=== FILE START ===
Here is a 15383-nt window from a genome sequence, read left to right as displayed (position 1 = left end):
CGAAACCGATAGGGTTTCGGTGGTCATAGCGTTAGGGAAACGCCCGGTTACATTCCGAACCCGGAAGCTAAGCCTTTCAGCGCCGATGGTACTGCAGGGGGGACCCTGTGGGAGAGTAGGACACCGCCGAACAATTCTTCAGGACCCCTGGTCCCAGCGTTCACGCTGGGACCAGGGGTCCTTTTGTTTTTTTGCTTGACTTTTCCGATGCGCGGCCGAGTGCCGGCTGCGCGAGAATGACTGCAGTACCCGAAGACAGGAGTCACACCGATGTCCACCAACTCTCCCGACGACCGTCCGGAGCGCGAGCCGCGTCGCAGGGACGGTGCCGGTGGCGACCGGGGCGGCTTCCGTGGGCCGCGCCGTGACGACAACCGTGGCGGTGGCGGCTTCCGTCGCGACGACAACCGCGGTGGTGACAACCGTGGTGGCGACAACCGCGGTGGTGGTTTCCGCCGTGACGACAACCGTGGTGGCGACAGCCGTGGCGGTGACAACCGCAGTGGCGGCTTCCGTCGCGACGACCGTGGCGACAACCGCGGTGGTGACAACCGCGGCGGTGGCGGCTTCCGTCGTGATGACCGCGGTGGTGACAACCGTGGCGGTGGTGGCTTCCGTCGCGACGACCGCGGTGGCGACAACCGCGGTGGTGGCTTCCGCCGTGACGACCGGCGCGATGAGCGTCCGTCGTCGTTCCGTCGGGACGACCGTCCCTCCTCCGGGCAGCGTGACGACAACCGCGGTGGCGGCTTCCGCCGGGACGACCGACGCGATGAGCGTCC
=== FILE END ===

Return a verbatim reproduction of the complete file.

Here is a 15383-nt window from a genome sequence, read left to right as displayed (position 1 = left end):
CGAAACCGATAGGGTTTCGGTGGTCATAGCGTTAGGGAAACGCCCGGTTACATTCCGAACCCGGAAGCTAAGCCTTTCAGCGCCGATGGTACTGCAGGGGGGACCCTGTGGGAGAGTAGGACACCGCCGAACAATTCTTCAGGACCCCTGGTCCCAGCGTTCACGCTGGGACCAGGGGTCCTTTTGTTTTTTTGCTTGACTTTTCCGATGCGCGGCCGAGTGCCGGCTGCGCGAGAATGACTGCAGTACCCGAAGACAGGAGTCACACCGATGTCCACCAACTCTCCCGACGACCGTCCGGAGCGCGAGCCGCGTCGCAGGGACGGTGCCGGTGGCGACCGGGGCGGCTTCCGTGGGCCGCGCCGTGACGACAACCGTGGCGGTGGCGGCTTCCGTCGCGACGACAACCGCGGTGGTGACAACCGTGGTGGCGACAACCGCGGTGGTGGTTTCCGCCGTGACGACAACCGTGGTGGCGACAGCCGTGGCGGTGACAACCGCAGTGGCGGCTTCCGTCGCGACGACCGTGGCGACAACCGCGGTGGTGACAACCGCGGCGGTGGCGGCTTCCGTCGTGATGACCGCGGTGGTGACAACCGTGGCGGTGGTGGCTTCCGTCGCGACGACCGCGGTGGCGACAACCGCGGTGGTGGCTTCCGCCGTGACGACCGGCGCGATGAGCGTCCGTCGTCGTTCCGTCGGGACGACCGTCCCTCCTCCGGGCAGCGTGACGACAACCGCGGTGGCGGCTTCCGCCGGGACGACCGACGCGATGAGCGTCC